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WTB Clippard MJQC-B4B4

Posted: Tue Nov 13, 2018 4:54 pm
by Dale_F
This part has been discontinued by Clippard and I have used them for my brake lines. I know it is a long shot, but would really like to hear if someone has some they could spare.

Please send me a PM with quantity and asking price.
Thanks.
Dale.

Re: WTB Clippard MJQC-B4B4

Posted: Tue Nov 13, 2018 5:00 pm
by Berkman
isn't this part used by most that have a clippard based air system ?

Re: WTB Clippard MJQC-B4B4

Posted: Tue Nov 13, 2018 5:12 pm
by FLtenwheeler
The bulkhead fittings are still available.

Tim

Re: WTB Clippard MJQC-B4B4

Posted: Tue Nov 13, 2018 6:50 pm
by Berkman
But isn't this the part # that most systems use as the " gladhands" ?

Re: WTB Clippard MJQC-B4B4

Posted: Tue Nov 13, 2018 6:58 pm
by Dale_F
Tim - from everything I can find, Clippard is saying the entire MJQC line is discontinued. Do you have a supplier for the MJQC bulkheads? It would probably be a MJQC-PBB4, which would work. I Just need something in that same MJQC line.

These fittings have a valve and a cap. The valve is used on the back of the car. When the cap line connects, the valve opens. They are higher volume than all other mini clippard connections and I have used them on all my trains for years. Clippard just discontinued them due to low sales. I have been searching the world trying to find some hidden quantity that some vendor still had in stock, but so far with no luck.

Image

Re: WTB Clippard MJQC-B4B4

Posted: Tue Nov 13, 2018 7:47 pm
by Berkman
Would these work https://www.clippard.com/part/MQC-3 ?

Whats the difference between the MJQC and MQC series?

Re: WTB Clippard MJQC-B4B4

Posted: Tue Nov 13, 2018 11:55 pm
by Harlock
Berkman wrote:
Tue Nov 13, 2018 7:47 pm
Would these work https://www.clippard.com/part/MQC-3 ?

Whats the difference between the MJQC and MQC series?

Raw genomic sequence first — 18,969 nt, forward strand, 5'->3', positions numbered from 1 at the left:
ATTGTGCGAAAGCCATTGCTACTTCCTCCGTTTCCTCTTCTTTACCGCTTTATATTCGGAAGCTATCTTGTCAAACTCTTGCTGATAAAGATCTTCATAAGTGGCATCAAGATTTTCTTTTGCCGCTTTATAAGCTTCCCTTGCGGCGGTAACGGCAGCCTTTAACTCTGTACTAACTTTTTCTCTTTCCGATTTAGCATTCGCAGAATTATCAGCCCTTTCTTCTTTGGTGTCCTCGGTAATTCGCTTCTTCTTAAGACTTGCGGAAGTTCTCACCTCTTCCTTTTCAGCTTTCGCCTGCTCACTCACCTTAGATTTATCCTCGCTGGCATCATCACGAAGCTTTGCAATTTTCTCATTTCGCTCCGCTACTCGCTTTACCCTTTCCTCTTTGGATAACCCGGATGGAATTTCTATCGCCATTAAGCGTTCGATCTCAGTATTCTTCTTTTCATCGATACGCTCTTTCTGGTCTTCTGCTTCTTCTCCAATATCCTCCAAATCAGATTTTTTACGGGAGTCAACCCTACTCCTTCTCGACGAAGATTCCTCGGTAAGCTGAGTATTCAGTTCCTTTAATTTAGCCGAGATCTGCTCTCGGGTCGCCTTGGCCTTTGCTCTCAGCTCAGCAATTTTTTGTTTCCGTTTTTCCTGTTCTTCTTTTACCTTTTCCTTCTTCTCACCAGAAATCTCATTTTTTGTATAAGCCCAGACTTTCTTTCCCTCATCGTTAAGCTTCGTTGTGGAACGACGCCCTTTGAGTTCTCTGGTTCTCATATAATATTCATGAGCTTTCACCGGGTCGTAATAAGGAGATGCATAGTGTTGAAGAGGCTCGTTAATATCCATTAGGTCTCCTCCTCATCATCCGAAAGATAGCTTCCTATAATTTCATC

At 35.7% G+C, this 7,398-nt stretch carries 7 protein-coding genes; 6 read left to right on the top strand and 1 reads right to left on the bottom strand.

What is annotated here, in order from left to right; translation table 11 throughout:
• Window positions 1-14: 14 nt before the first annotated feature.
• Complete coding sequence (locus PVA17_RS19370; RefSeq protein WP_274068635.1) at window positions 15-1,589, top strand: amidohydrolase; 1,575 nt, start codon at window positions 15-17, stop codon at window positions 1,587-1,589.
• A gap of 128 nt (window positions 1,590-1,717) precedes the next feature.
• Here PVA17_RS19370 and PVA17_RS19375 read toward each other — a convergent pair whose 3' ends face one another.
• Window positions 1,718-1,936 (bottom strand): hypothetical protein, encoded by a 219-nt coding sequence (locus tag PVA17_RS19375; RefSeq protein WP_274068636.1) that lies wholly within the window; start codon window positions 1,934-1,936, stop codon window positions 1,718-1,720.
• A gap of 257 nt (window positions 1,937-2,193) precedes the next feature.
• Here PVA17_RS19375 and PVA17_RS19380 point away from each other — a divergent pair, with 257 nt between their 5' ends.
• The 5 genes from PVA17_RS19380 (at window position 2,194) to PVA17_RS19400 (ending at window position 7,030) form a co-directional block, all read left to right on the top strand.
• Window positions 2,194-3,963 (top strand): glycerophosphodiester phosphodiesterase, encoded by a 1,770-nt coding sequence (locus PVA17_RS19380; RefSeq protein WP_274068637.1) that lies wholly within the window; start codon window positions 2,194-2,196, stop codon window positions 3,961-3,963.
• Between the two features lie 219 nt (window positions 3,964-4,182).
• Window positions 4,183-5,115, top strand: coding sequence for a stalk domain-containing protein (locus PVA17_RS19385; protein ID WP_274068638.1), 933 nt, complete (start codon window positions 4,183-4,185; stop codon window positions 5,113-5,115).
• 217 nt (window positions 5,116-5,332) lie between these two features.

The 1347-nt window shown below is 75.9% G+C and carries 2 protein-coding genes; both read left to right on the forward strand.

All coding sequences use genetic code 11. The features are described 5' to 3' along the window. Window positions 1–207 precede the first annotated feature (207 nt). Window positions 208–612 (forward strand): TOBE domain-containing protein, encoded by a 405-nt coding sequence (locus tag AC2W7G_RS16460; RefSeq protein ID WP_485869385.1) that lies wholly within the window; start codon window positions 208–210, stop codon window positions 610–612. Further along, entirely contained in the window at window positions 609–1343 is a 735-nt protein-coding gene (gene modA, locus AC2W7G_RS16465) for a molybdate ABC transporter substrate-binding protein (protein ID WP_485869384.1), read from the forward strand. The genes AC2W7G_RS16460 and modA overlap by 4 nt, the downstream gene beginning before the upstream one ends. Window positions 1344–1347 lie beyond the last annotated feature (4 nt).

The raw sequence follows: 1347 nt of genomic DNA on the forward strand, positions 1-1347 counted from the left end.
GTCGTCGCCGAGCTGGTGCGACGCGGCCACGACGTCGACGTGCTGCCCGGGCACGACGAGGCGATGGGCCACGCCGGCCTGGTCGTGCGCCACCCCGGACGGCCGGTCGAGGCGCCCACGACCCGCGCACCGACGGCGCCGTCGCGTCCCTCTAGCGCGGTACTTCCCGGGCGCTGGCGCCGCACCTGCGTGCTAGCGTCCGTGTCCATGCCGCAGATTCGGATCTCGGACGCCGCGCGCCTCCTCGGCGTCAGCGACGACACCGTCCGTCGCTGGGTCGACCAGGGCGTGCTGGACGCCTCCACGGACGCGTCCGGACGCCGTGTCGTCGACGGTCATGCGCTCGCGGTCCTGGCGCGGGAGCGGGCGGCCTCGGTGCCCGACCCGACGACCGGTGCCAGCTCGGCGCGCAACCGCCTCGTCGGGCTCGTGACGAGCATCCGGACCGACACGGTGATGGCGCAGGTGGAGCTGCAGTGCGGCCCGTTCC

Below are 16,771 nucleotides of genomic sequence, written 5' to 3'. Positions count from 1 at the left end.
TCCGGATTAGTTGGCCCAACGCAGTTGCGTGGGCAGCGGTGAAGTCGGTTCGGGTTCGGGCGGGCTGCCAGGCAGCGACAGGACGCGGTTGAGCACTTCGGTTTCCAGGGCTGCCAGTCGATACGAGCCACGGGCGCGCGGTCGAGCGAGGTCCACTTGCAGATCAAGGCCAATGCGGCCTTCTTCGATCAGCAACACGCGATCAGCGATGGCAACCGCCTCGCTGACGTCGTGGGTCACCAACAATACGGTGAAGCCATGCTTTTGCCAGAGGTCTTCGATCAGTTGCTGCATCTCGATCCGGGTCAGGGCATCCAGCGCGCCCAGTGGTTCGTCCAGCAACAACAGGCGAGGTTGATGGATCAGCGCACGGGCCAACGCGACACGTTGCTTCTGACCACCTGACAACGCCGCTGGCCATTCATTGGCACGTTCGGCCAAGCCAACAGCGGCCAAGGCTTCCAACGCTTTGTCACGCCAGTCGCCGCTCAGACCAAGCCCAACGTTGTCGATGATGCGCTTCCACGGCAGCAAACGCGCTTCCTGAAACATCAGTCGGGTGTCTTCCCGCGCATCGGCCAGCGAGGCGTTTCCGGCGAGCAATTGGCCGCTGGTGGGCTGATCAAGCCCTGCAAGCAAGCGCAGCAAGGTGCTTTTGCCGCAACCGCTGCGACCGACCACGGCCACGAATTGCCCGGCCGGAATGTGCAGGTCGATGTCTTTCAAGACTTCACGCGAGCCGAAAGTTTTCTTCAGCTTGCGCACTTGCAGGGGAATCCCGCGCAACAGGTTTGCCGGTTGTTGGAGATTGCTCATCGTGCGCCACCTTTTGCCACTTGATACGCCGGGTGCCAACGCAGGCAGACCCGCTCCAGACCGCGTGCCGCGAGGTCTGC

One's brass and the other appears to be stainless. I have only ever used the brass ones and they still appear to be available. The MQC-3 is the heart of my brass setup.

Here is a detailed list of the part numbers I use, and all still seem to be there.
http://www.chaski.org/homemachinist/vie ... 60#p284360

by the way, I hadn't run the loco or the cars in 7 months earlier this year. I have a small air resovoir on the engineer's car directly behind the tender, so I can have brakes when I leave the boxcar in the yard and go back to the bays. That resovoir and two fittings on either side of the car held 50 PSI for 7 months. Amazing stuff, the clippard valves and connectors.

Best,

-Mike

Re: WTB Clippard MJQC-B4B4

Posted: Wed Nov 14, 2018 11:33 am
by Dale_F
Thanks Mike. I have always used the MJQC series because of the flexibility (1/8" tube connectors) and the high flow rate (14 scfm @ 100 psig ). Being able to get air pressure to the back of the train, and then release it quickly was important to me.

The MQC-3 series, while cheaper, only move less than 6 scfm at 100psi. I made the decision based on connection flexibility and volume. I appreciate the info, but am deep vested in the MJQC series. To switch now would mean changing 4 locomotives and a whole bunch of cars over to the new connector type. I am not ready to do that yet, which leads me back to...

Does anyone out there have any of these MJQC's? Is anyone else faced with this problem? And I guess I could open this up to what quick connects are you using between cars? Mike has already brought up the Clippard MQC-3 series, but I have already used those and dismissed them because of the flow rate and large size (unless panel mounted).

Thanks.
Dale

Re: WTB Clippard MJQC-B4B4

Posted: Wed Nov 14, 2018 1:24 pm
by ccvstmr
Whats the difference between the MJQC and MQC series?
The MJ's are jumbo sized quick connectors. Already pointed out the pass-thru volume was more for the jumbo's than the normal (MQC) quick connectors. While the QC's do present a restriction in the air line (like most quick connectors), if you're sticking with the 1/4" OD x 1/8" ID...don't think that restriction is going to be noticeable for our train operations...not unless you're running a 200+ foot long train. Then again, welcome to realistic train operation...where the front of the train slows down before the back end. Passenger trains (Amtrak) use electro-pneumatic braking so the train brakes on the new equipment (post Heritage Fleet) apply equally along the length of the train.